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HomeUncategorizedHurricane Expo Educates the Public – as first named storm approaches Florida

Hurricane Expo Educates the Public – as first named storm approaches Florida

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Saturday, June 4th dawned with clouds and the threat of rain, along with the first named storm of the season approaching Florida, so the timing of the Hurricane Expo couldn’t have been better. The Hernando County Emergency Management department organized the event with the help of an educational grant from Duke Energy. 

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Approximately forty vendors and exhibitors were on hand to give demonstrations and pass out literature to attendees. Most were county agencies or volunteer organizations, such as the Sheriff’s Office, Fire and Rescue, the Civil Air Patrol, and Crime Watch.  Among the businesses represented were those selling storm equipment, gutter protection and disaster remediation services. Three meteorologists representing local television stations conducted a panel discussion on the subject of hurricanes. Radio station WWJB and 103.9 FM the Boot did a live broadcast from the location at Hernando Park in downtown Brooksville.  

This is the first Hurricane Expo that has been held since the Covid pandemic struck in 2020. Emergency Management Planner Brittany Brooks stated that, although she and her fellow organizers had less than three months to plan the expo, they were pleased with the outcome. In total, approximately 438 people (including vendors and exhibitors) showed up for the event. 

“Everyone seemed to enjoy the expo. Many left with all types of literature to share with their friends,” stated Angel Thomas, Emergency Management Specialist. 

Brian Burback, a captain with the fire department and Ridge Manor Crime Watch Coordinator, was there to explain what his organization does. Crime Watch units are comprised entirely of volunteers and coordinate their efforts with the COPS (Community Oriented Policing) unit and Crime Prevention deputies. They are always looking for volunteers. The only stipulation is that you have to be twenty-one or over in order to drive the Crime Watch’s vehicle. There are approximately 25 Neighborhood Crime Watch units in the county. For more information you can call 352-797-3660 or go to: https://www.hernandosheriff.org/CrimeWatch.aspx  

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Also on hand to educate the public about their part in emergency and disaster situations were representatives of the local Civil Air Patrol (CAP). The Hernando County all-volunteer organization is composed of senior members (adults) and cadets−those ages 12 to 18. There are many facets to CAP, however, in relation to hurricanes and other disasters, the Civil Air Patrol has important duties.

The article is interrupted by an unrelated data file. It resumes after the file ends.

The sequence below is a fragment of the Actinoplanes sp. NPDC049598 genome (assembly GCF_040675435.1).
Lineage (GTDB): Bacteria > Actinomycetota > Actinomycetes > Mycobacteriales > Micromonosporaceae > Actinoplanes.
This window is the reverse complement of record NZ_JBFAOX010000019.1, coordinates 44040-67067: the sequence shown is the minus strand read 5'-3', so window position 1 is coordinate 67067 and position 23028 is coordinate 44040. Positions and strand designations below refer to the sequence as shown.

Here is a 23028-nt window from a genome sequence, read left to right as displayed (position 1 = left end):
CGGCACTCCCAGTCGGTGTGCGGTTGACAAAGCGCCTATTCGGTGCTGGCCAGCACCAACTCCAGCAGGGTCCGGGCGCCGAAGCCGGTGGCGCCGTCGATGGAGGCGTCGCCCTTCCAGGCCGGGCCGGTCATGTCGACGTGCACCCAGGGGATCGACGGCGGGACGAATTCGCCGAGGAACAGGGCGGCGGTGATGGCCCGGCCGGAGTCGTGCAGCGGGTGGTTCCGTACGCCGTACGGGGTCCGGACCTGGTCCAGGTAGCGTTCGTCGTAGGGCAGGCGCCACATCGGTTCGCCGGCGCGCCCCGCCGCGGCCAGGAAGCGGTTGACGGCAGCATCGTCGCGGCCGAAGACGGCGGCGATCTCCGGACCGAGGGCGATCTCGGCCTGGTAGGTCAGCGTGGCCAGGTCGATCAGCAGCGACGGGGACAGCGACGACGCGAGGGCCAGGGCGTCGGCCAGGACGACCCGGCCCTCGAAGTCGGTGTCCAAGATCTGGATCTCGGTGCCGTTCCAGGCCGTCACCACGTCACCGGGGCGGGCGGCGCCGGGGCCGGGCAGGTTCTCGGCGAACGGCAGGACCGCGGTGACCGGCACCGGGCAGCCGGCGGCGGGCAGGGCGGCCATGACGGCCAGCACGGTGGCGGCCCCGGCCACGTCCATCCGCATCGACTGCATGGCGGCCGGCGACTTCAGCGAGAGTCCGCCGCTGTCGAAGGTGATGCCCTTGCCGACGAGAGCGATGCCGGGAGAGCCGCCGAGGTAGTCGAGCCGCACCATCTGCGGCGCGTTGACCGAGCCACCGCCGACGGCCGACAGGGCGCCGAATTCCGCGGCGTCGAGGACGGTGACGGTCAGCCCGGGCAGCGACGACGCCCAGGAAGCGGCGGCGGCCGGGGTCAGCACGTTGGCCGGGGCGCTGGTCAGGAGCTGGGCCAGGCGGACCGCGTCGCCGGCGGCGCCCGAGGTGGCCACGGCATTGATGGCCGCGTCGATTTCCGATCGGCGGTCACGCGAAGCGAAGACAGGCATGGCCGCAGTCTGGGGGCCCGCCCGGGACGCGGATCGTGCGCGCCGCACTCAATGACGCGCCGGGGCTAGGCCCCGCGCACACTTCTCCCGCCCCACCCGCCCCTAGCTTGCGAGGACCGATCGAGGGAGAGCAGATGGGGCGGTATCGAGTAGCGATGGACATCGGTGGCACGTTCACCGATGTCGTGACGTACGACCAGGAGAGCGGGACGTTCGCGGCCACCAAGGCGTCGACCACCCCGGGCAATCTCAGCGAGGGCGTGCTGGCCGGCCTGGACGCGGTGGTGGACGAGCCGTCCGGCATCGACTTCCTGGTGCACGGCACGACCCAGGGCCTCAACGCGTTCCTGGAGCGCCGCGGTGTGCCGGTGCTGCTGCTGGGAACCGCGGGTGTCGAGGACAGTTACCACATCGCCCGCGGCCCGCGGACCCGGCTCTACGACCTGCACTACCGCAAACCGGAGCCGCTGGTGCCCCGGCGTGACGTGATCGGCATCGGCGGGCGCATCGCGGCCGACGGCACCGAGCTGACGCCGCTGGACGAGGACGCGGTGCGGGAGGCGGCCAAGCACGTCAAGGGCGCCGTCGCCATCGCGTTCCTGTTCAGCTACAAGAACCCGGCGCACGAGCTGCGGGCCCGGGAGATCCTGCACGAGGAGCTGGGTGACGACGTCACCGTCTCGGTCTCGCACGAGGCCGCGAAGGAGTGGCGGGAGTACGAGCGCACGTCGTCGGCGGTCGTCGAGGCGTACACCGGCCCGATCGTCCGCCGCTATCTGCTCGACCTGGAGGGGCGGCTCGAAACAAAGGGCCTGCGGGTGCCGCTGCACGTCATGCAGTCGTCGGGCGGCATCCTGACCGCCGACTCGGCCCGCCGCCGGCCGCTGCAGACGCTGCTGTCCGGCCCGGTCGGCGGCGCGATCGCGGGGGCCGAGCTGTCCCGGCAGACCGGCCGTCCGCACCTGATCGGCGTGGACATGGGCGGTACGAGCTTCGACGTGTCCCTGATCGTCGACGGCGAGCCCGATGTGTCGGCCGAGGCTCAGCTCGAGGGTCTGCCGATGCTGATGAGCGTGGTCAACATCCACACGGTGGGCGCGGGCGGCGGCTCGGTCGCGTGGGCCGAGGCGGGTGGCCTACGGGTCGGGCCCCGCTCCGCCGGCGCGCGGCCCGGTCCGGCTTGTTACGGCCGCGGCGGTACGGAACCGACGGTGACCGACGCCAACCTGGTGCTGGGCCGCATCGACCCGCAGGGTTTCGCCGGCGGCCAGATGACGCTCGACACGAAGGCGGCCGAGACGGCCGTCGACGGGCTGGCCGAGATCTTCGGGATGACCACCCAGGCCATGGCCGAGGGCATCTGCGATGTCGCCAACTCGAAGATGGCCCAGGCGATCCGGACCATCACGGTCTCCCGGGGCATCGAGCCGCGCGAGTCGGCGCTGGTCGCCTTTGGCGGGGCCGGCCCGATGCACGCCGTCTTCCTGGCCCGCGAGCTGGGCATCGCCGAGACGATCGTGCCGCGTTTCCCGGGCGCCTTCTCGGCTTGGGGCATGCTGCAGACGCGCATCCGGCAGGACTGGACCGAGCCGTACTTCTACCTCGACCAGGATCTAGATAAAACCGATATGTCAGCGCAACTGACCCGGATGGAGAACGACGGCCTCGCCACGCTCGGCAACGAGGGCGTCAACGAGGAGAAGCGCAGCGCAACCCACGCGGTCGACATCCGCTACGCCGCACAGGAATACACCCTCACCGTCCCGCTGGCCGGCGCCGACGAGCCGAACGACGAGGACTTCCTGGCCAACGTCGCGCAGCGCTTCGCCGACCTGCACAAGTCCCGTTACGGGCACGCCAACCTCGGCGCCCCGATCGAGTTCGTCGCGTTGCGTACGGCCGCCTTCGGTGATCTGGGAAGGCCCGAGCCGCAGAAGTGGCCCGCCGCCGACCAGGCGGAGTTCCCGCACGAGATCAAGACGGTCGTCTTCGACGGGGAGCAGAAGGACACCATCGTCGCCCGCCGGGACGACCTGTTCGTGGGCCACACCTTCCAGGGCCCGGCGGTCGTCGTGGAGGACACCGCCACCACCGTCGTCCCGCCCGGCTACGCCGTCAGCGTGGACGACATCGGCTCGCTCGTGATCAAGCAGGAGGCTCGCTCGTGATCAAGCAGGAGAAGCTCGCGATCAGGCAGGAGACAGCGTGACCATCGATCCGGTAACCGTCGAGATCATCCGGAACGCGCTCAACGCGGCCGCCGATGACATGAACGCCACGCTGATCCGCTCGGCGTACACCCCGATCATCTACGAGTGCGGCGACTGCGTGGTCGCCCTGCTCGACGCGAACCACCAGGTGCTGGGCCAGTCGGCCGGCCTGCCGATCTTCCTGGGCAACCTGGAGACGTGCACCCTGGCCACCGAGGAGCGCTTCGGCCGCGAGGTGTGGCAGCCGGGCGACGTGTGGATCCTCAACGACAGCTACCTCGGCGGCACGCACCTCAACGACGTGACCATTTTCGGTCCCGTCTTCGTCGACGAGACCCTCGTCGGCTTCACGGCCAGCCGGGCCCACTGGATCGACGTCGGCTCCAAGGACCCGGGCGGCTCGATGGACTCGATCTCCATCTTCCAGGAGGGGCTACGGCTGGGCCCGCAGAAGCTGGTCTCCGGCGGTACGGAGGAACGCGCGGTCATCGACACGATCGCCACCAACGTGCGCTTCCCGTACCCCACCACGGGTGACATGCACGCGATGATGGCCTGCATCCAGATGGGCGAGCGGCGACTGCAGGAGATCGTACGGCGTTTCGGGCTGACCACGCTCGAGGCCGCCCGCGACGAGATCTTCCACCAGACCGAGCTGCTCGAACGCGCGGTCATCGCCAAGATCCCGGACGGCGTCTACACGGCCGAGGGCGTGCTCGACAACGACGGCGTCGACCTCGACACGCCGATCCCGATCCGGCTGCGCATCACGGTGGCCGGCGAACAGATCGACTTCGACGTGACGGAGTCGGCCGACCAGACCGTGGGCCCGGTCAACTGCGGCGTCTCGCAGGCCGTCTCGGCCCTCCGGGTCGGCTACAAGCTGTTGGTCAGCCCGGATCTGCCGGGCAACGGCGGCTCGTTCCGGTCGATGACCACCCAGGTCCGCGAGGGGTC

“In a hurricane situation our responses are coordinated by the state organization. We go into the areas with search and rescue operations, delivering food and water and other supplies to the victims and helping at hurricane shelters,” stated Richard Johnson, public information officer with the CAP. 

You can find out more about the Civil Air Patrol at: https://fl301.cap.gov/   or follow them on their Facebook page: “Hernando County Composite Squadron, Civil Air Patrol.” 

Prevention of flooding and stormwater remediation is extremely important in both hurricane preparedness and the aftereffects of a major storm event. John Burnett is a Water Resources Specialist with the Hernando County Department of Public Works.  

“If we have enough warning, we’ll go out and do preventive maintenance in areas where we know we have problems. We’ll remove debris from drainage systems. After the storm we’ll visit the areas that were hit the hardest and determine if any of the infrastructure was damaged, such as pipes, bridges or roadways that may have been washed away,” Burnett remarked. This work is vital in estimating the value of the damages so the county can apply for disaster relief funds. 

A skill that is essential, not just in the event of a hurricane or other natural disaster, but in any emergency situation is knowing how to perform CPR. It’s a simple technique that even a child can learn. According to Vince Montefusco, training officer with the all-volunteer Hernando County Fire Corps, 90% of the people who need CPR don’t receive it and they die. In many of the cases, there was someone else present who could have performed the life-saving technique and kept the person alive until paramedics arrived. Attendees at the expo 

had a short lesson in CPR and performed it on a dummy. The Hernando County Fire Corps conducts free classes in CPR and other First Aid, however you can go to: https://www.verywellhealth.com/how-do-chest-compressions-work-1298428 for an explanation of the technique.   

The Fire and Rescue Department and the Sheriff’s Office were there to show off some of their equipment. These included drones utilized by both to help solve crimes, assist in search and rescue, locate victims in burning buildings and other operations. A future article will cover this topic in depth. 

This year’s long-awaited Hurricane Expo provided tips and information that will come in handy in the event of a hurricane or other natural disaster−and just may save someone’s life.

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